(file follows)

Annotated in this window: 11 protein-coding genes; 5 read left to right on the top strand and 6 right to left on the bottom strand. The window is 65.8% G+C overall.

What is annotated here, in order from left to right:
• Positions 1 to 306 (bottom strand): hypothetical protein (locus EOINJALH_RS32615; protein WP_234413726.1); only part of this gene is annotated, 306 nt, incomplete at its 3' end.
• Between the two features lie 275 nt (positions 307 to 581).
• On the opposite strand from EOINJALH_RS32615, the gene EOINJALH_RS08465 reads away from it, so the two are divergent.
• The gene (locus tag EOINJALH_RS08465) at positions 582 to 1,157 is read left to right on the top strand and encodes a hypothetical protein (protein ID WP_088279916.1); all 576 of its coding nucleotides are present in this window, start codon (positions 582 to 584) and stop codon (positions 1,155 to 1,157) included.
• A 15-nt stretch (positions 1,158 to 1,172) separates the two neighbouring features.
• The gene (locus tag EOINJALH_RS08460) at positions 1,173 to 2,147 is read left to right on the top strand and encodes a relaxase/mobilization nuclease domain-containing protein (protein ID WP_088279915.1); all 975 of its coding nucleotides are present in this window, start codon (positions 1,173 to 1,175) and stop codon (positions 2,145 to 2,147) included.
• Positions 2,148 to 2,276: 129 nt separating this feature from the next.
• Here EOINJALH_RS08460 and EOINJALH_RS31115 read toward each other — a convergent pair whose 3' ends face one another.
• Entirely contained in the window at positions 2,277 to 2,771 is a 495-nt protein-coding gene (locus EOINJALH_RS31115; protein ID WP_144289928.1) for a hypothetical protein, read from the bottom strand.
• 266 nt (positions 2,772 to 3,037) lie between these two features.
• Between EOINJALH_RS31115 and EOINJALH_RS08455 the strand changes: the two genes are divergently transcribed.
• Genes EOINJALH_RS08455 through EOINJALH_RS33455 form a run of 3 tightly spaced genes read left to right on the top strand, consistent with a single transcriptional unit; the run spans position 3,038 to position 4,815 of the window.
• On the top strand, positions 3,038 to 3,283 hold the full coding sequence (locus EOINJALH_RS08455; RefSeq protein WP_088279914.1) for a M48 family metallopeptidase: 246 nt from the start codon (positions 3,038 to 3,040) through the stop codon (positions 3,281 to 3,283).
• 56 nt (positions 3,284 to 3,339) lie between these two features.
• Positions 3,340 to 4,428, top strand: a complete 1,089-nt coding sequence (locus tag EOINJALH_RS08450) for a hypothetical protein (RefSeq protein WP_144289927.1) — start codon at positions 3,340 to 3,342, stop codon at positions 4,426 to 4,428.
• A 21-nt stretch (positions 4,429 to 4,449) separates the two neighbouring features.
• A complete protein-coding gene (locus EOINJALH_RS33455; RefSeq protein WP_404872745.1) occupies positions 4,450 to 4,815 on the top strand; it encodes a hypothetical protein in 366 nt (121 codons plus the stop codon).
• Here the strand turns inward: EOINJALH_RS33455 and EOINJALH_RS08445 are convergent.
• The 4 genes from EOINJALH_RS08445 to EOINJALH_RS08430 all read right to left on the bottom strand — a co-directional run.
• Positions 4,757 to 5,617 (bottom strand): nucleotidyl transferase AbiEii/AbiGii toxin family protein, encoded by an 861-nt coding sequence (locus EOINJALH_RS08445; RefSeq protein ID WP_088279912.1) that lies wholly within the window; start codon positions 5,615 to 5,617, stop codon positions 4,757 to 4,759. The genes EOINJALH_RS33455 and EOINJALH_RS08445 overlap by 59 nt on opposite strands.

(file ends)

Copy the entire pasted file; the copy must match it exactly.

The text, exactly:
Annotated in this window: 11 protein-coding genes; 5 read left to right on the top strand and 6 right to left on the bottom strand. The window is 65.8% G+C overall.

What is annotated here, in order from left to right:
• Positions 1 to 306 (bottom strand): hypothetical protein (locus EOINJALH_RS32615; protein WP_234413726.1); only part of this gene is annotated, 306 nt, incomplete at its 3' end.
• Between the two features lie 275 nt (positions 307 to 581).
• On the opposite strand from EOINJALH_RS32615, the gene EOINJALH_RS08465 reads away from it, so the two are divergent.
• The gene (locus tag EOINJALH_RS08465) at positions 582 to 1,157 is read left to right on the top strand and encodes a hypothetical protein (protein ID WP_088279916.1); all 576 of its coding nucleotides are present in this window, start codon (positions 582 to 584) and stop codon (positions 1,155 to 1,157) included.
• A 15-nt stretch (positions 1,158 to 1,172) separates the two neighbouring features.
• The gene (locus tag EOINJALH_RS08460) at positions 1,173 to 2,147 is read left to right on the top strand and encodes a relaxase/mobilization nuclease domain-containing protein (protein ID WP_088279915.1); all 975 of its coding nucleotides are present in this window, start codon (positions 1,173 to 1,175) and stop codon (positions 2,145 to 2,147) included.
• Positions 2,148 to 2,276: 129 nt separating this feature from the next.
• Here EOINJALH_RS08460 and EOINJALH_RS31115 read toward each other — a convergent pair whose 3' ends face one another.
• Entirely contained in the window at positions 2,277 to 2,771 is a 495-nt protein-coding gene (locus EOINJALH_RS31115; protein ID WP_144289928.1) for a hypothetical protein, read from the bottom strand.
• 266 nt (positions 2,772 to 3,037) lie between these two features.
• Between EOINJALH_RS31115 and EOINJALH_RS08455 the strand changes: the two genes are divergently transcribed.
• Genes EOINJALH_RS08455 through EOINJALH_RS33455 form a run of 3 tightly spaced genes read left to right on the top strand, consistent with a single transcriptional unit; the run spans position 3,038 to position 4,815 of the window.
• On the top strand, positions 3,038 to 3,283 hold the full coding sequence (locus EOINJALH_RS08455; RefSeq protein WP_088279914.1) for a M48 family metallopeptidase: 246 nt from the start codon (positions 3,038 to 3,040) through the stop codon (positions 3,281 to 3,283).
• 56 nt (positions 3,284 to 3,339) lie between these two features.
• Positions 3,340 to 4,428, top strand: a complete 1,089-nt coding sequence (locus tag EOINJALH_RS08450) for a hypothetical protein (RefSeq protein WP_144289927.1) — start codon at positions 3,340 to 3,342, stop codon at positions 4,426 to 4,428.
• A 21-nt stretch (positions 4,429 to 4,449) separates the two neighbouring features.
• A complete protein-coding gene (locus EOINJALH_RS33455; RefSeq protein WP_404872745.1) occupies positions 4,450 to 4,815 on the top strand; it encodes a hypothetical protein in 366 nt (121 codons plus the stop codon).
• Here the strand turns inward: EOINJALH_RS33455 and EOINJALH_RS08445 are convergent.
• The 4 genes from EOINJALH_RS08445 to EOINJALH_RS08430 all read right to left on the bottom strand — a co-directional run.
• Positions 4,757 to 5,617 (bottom strand): nucleotidyl transferase AbiEii/AbiGii toxin family protein, encoded by an 861-nt coding sequence (locus EOINJALH_RS08445; RefSeq protein ID WP_088279912.1) that lies wholly within the window; start codon positions 5,615 to 5,617, stop codon positions 4,757 to 4,759. The genes EOINJALH_RS33455 and EOINJALH_RS08445 overlap by 59 nt on opposite strands.